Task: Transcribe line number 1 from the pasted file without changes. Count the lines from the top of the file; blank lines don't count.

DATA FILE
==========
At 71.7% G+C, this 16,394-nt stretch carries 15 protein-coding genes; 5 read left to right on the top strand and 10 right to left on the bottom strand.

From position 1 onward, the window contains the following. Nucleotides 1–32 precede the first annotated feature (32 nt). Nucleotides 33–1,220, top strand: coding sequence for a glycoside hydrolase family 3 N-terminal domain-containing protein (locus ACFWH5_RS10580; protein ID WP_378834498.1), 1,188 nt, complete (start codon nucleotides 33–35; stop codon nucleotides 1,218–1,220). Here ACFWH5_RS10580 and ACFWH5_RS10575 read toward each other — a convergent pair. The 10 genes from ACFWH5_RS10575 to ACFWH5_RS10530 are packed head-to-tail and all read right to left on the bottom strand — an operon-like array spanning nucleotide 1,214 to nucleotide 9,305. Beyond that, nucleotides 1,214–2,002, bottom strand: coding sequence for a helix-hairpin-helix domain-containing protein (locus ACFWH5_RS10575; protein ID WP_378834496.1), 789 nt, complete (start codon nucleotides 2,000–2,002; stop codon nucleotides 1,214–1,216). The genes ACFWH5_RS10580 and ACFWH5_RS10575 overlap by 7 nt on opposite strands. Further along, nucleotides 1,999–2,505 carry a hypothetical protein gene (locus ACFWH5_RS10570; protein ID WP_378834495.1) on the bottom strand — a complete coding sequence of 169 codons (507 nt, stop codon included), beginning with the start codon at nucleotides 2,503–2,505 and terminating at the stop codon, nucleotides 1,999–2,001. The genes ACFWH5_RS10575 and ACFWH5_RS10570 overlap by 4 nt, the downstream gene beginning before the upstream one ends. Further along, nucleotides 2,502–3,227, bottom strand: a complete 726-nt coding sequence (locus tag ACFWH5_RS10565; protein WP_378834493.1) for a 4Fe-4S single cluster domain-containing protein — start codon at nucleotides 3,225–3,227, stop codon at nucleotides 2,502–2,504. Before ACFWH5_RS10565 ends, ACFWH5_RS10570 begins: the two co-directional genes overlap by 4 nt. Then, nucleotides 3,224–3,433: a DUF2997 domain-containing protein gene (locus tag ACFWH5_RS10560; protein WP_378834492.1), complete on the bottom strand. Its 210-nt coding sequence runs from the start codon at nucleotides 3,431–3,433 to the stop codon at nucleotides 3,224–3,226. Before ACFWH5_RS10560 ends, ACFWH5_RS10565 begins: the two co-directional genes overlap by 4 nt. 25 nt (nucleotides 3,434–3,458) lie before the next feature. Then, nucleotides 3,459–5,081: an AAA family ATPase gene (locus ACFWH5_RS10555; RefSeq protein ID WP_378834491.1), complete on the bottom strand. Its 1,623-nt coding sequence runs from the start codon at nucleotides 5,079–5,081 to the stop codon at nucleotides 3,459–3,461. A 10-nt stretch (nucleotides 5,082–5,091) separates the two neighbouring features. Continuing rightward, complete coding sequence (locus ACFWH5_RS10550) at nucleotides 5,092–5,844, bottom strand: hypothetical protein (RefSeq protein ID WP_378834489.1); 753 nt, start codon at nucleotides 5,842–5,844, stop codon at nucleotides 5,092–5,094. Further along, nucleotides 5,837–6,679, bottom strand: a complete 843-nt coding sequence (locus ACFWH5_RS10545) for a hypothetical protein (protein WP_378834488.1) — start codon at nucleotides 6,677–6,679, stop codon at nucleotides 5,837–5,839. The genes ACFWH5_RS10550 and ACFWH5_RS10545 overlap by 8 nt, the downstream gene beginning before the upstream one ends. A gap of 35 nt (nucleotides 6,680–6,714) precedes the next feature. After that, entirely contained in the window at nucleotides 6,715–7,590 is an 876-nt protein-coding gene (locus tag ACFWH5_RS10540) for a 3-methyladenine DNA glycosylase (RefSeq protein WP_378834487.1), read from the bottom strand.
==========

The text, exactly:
At 71.7% G+C, this 16,394-nt stretch carries 15 protein-coding genes; 5 read left to right on the top strand and 10 right to left on the bottom strand.